Lunch Time at Lake Louise Lodge
French Fry is licking her chops in anticipation !
4th Place ~ Sheep Mountain 200/300 Sled Dog Race
The Sheep Mountain 200/300 Sled Dog Race was held over a three day period of time, starting on Tuesday, March 26th at 6 a.m. My team of Northern Whites ran the 200 mile portion, completing the race in the afternoon of Wednesday March 27. This was my very first Iditarod qualifying race.
The day before the race, all the mushers arrived to put their "drop bags" into a truck that would deliver them to the first checkpoint at Lake Louise Lodge. A hearty meal was provided, followed by a mushers meeting. This meeting provided opportunity for the organizers to review rules and regulations and information about the trail. It was a short meeting as the race was to start at 6 am the following morning. Jim Lanier, who is allowing me to run his dogs, arrived to give me lots of support and to help Dave with his dog handler responsibilities.
The start of any dog race is a scene of total chaos. The dogs, all amped up, bark and leap, lunging in their harnesses.The cacophony is loud, very loud and as a rookie musher the "all of it" worked on undoing me, as nerves were already on edge. But, I kept my head clear and did not let it undo me and stayed calm within myself. It is still dark here in Alaska at 6 am. Getting the team ready in the dark possess its own challenges but it is no different than working throughout the long dark winter days we have already been through. All the training in the dark pays off as races are no different.
Here we are at the start. Alpha is psyched, lunging and bouncing in his harness, while Verona is quietly
getting her own game face on.
My headlamp (LED Lenser) is an necessary piece of equipment. This headlamp is powerful and cast's a long beam of light so that I can keep an eye on the front of the team and the trail in front of them. Verona and Alpha are in lead in this picture and they would continue to be my leaders for most of the race. They were awesome leaders.
From Sheep Mountain Lodge to Lake Louise Lodge, our first checkpoint was 60 miles, where we had our first mandatory 4 hour layover. This is to allow the dogs to have a rest and a well deserved meal. At 10 mph or less a team may make the 60 miles in 6+ hours. This is a very simple answer to how long it takes to travel 60 miles. There are variables to consider when trying to calculate running time, such as terrain, wind, and temperatures. Mushers may not have any help while they take care of their teams. In order to feed the team, we heat water to melt the frozen meat(s) we have provided to ourselves in our drop sacks. (The race organizers transported our bags the previous day from Sheep Mountain Lodge to Lake Louise Lodge). By the time the meat has thawed and the team has been bedded down on straw, they are fed. Booties are removed and any lameness issues are attended to. Once the team has been completely taken care of it is time for a short rest for the musher. In this case the rest was about an hour. It was just enough time to eat a meal and put my feet up for a bit. Getting the team ready to leave the checkpoint takes time, about an hour of time. That cuts into the musher rest time. When a non-musher type hears there are 4 hour mandatory rest stops they might think that this mushing thing is no big deal as there are so many rest stops. The fact of the matter is, the dogs get the rest, the mushers don't, not really.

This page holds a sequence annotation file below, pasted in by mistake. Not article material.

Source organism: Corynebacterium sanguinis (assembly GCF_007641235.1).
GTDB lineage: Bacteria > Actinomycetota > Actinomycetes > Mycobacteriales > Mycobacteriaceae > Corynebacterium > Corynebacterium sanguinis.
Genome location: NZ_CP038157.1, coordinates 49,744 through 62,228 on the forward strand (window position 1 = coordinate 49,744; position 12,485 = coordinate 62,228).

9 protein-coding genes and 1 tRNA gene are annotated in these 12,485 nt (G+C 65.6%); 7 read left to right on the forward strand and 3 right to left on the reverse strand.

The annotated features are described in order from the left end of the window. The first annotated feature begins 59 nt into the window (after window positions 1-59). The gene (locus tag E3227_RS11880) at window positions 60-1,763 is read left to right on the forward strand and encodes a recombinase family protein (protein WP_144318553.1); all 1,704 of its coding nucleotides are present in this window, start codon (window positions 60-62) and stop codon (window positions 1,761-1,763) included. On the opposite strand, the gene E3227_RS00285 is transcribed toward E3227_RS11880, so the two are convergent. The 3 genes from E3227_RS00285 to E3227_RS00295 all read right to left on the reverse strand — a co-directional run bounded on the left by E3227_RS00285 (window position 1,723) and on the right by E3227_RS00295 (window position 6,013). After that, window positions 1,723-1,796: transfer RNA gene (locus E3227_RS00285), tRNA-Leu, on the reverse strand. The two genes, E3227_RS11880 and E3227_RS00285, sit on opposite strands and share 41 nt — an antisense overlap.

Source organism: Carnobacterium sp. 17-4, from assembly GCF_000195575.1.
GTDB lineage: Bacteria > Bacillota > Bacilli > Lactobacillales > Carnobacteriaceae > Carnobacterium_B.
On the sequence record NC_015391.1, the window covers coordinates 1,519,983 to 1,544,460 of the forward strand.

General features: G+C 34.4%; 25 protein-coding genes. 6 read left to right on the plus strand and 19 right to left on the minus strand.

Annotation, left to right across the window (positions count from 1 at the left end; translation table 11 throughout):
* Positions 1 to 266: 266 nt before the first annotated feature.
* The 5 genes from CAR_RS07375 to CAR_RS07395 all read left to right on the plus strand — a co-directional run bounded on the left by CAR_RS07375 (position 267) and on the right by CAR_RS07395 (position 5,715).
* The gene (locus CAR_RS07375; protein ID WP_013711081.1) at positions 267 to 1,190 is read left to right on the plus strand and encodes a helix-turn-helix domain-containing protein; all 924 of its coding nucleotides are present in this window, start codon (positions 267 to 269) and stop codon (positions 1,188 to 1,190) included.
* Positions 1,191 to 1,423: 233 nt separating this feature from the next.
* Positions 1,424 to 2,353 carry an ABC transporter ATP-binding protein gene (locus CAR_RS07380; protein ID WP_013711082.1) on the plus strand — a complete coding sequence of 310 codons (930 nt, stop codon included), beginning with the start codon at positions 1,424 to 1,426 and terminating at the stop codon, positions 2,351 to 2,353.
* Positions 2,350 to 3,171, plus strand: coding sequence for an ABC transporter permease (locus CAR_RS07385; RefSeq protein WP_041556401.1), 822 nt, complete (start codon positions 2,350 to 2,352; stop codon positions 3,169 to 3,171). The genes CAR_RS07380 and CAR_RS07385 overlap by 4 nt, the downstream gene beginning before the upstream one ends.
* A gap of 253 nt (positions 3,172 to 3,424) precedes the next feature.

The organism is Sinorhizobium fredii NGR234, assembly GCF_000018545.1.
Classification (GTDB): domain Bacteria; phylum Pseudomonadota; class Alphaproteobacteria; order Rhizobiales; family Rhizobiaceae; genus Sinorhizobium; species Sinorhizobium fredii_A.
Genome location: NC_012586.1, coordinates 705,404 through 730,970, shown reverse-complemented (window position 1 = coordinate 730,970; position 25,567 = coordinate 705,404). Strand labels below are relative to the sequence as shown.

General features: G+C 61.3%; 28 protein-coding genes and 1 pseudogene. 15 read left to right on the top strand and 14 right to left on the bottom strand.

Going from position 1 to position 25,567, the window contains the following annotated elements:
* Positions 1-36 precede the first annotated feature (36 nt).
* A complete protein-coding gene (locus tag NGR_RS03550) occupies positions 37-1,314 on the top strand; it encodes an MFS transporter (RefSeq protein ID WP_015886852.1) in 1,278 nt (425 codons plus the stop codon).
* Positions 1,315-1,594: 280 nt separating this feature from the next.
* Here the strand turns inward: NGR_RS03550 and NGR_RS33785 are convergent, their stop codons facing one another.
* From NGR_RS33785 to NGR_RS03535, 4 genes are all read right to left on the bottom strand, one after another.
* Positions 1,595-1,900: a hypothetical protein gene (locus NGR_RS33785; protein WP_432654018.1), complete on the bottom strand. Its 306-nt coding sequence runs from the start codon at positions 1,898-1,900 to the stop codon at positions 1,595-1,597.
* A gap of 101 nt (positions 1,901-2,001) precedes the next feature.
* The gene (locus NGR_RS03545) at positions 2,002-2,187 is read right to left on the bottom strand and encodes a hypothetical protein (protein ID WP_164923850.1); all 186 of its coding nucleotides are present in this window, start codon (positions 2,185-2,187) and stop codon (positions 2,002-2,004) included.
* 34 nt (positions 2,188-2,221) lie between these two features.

Veteran Iditarod Musher, Jim Lanier giving me some sage advice
before I leave the Lake Louise checkpoint.
We departed out of Lake Louise Lodge checkpoint around 4 p.m. in second place. This leg of the race from Lake Louise Lodge to Tolsana Lodge would be 55 miles figuring I would pull into Tolsana around 10. But I knew, realistically, it would be more like 11:00-1130 p.m. I pulled into Tolsana at 11:30. I had not had a very good run because of many tangles when the team got all balled up into big tangles requiring several stops to sort out lines. I had changed leaders mid-run which proved to be a big, huge mistake. I wanted to give my tried and true leaders a break as they were showing signs that needed a change. One of the dogs I put in lead was a poor choice as he would just suddenly stop running and look around at those behind him. After the fourth time of Sorbet pulling this action, I replaced him with the original leader and all finally was going smoothly. This slowed me so much that by the time I got to Tolsana I had dropped into seventh place.